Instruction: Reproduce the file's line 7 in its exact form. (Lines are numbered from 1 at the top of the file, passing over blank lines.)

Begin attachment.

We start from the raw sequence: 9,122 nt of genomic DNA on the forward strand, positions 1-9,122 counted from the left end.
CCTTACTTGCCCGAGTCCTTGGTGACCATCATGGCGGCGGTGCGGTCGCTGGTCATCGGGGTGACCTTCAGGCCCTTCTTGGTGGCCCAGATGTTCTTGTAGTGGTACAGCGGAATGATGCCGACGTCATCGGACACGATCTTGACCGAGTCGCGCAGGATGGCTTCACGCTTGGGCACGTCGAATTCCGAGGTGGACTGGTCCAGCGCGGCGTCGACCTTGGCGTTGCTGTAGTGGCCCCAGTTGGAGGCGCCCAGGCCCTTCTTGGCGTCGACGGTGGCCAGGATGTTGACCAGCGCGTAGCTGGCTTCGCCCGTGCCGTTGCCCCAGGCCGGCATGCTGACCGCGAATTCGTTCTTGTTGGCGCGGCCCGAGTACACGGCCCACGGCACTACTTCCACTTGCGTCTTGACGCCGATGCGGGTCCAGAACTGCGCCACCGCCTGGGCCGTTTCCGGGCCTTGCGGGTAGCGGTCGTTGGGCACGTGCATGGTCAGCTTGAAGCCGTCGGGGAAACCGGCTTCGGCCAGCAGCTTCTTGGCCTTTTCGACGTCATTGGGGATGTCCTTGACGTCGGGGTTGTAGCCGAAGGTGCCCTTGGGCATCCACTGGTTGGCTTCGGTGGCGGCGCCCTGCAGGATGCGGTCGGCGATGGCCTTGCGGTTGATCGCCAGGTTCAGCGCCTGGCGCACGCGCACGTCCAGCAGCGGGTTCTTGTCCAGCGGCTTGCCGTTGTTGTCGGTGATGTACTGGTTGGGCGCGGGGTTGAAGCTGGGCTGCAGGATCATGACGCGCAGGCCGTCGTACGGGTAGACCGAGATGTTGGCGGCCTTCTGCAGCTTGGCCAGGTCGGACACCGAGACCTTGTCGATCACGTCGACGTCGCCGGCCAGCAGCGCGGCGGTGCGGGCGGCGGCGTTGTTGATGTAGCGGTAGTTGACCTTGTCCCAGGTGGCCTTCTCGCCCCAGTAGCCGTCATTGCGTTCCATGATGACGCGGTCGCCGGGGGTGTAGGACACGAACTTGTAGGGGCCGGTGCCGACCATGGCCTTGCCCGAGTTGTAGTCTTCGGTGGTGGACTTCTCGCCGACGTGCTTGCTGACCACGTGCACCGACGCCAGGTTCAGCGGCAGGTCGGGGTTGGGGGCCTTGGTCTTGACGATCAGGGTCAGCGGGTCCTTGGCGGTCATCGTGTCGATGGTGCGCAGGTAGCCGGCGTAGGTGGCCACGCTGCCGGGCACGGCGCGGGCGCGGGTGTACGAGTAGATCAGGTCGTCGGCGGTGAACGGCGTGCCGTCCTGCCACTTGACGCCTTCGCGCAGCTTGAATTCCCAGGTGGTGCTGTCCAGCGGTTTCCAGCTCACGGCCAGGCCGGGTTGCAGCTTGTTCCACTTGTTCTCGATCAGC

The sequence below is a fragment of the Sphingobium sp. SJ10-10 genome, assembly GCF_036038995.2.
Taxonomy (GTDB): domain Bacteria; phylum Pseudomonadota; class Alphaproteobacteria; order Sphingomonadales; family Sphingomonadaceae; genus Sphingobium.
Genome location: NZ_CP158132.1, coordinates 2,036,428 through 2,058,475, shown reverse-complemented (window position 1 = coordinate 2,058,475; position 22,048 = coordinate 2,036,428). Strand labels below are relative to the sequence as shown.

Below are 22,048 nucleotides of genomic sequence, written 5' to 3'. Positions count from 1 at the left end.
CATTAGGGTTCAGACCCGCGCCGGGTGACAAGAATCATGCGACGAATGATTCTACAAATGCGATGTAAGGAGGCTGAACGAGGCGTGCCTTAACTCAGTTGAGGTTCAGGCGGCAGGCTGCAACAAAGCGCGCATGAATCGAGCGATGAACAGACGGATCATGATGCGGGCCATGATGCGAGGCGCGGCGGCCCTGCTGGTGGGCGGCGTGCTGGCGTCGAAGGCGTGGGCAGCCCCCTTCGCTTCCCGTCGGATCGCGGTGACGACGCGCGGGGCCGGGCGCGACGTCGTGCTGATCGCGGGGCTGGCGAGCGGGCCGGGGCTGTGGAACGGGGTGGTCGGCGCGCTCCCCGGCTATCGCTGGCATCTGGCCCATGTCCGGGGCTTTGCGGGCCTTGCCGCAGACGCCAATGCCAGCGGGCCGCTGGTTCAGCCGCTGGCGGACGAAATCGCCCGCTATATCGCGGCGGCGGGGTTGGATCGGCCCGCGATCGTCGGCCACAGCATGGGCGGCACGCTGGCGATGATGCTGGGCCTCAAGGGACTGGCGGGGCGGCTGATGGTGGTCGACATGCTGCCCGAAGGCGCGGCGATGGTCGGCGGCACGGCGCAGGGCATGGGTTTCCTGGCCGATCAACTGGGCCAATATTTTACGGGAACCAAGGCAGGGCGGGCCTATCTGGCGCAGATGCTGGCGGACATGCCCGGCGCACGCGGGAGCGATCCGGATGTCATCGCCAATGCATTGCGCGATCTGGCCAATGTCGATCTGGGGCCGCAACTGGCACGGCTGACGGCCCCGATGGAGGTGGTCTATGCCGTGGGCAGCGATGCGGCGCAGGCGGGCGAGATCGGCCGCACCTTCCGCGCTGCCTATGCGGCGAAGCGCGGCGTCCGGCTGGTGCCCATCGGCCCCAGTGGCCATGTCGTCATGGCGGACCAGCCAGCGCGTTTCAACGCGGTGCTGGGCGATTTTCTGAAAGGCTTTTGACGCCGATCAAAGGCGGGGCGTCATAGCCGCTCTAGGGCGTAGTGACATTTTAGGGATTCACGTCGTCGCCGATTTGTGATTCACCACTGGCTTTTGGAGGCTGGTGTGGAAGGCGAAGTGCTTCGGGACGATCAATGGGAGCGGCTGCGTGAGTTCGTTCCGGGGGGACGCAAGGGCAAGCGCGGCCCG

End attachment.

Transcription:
CATTAGGGTTCAGACCCGCGCCGGGTGACAAGAATCATGCGACGAATGATTCTACAAATGCGATGTAAGGAGGCTGAACGAGGCGTGCCTTAACTCAGTTGAGGTTCAGGCGGCAGGCTGCAACAAAGCGCGCATGAATCGAGCGATGAACAGACGGATCATGATGCGGGCCATGATGCGAGGCGCGGCGGCCCTGCTGGTGGGCGGCGTGCTGGCGTCGAAGGCGTGGGCAGCCCCCTTCGCTTCCCGTCGGATCGCGGTGACGACGCGCGGGGCCGGGCGCGACGTCGTGCTGATCGCGGGGCTGGCGAGCGGGCCGGGGCTGTGGAACGGGGTGGTCGGCGCGCTCCCCGGCTATCGCTGGCATCTGGCCCATGTCCGGGGCTTTGCGGGCCTTGCCGCAGACGCCAATGCCAGCGGGCCGCTGGTTCAGCCGCTGGCGGACGAAATCGCCCGCTATATCGCGGCGGCGGGGTTGGATCGGCCCGCGATCGTCGGCCACAGCATGGGCGGCACGCTGGCGATGATGCTGGGCCTCAAGGGACTGGCGGGGCGGCTGATGGTGGTCGACATGCTGCCCGAAGGCGCGGCGATGGTCGGCGGCACGGCGCAGGGCATGGGTTTCCTGGCCGATCAACTGGGCCAATATTTTACGGGAACCAAGGCAGGGCGGGCCTATCTGGCGCAGATGCTGGCGGACATGCCCGGCGCACGCGGGAGCGATCCGGATGTCATCGCCAATGCATTGCGCGATCTGGCCAATGTCGATCTGGGGCCGCAACTGGCACGGCTGACGGCCCCGATGGAGGTGGTCTATGCCGTGGGCAGCGATGCGGCGCAGGCGGGCGAGATCGGCCGCACCTTCCGCGCTGCCTATGCGGCGAAGCGCGGCGTCCGGCTGGTGCCCATCGGCCCCAGTGGCCATGTCGTCATGGCGGACCAGCCAGCGCGTTTCAACGCGGTGCTGGGCGATTTTCTGAAAGGCTTTTGACGCCGATCAAAGGCGGGGCGTCATAGCCGCTCTAGGGCGTAGTGACATTTTAGGGATTCACGTCGTCGCCGATTTGTGATTCACCACTGGCTTTTGGAGGCTGGTGTGGAAGGCGAAGTGCTTCGGGACGATCAATGGGAGCGGCTGCGTGAGTTCGTTCCGGGGGGACGCAAGGGCAAGCGCGGCCCG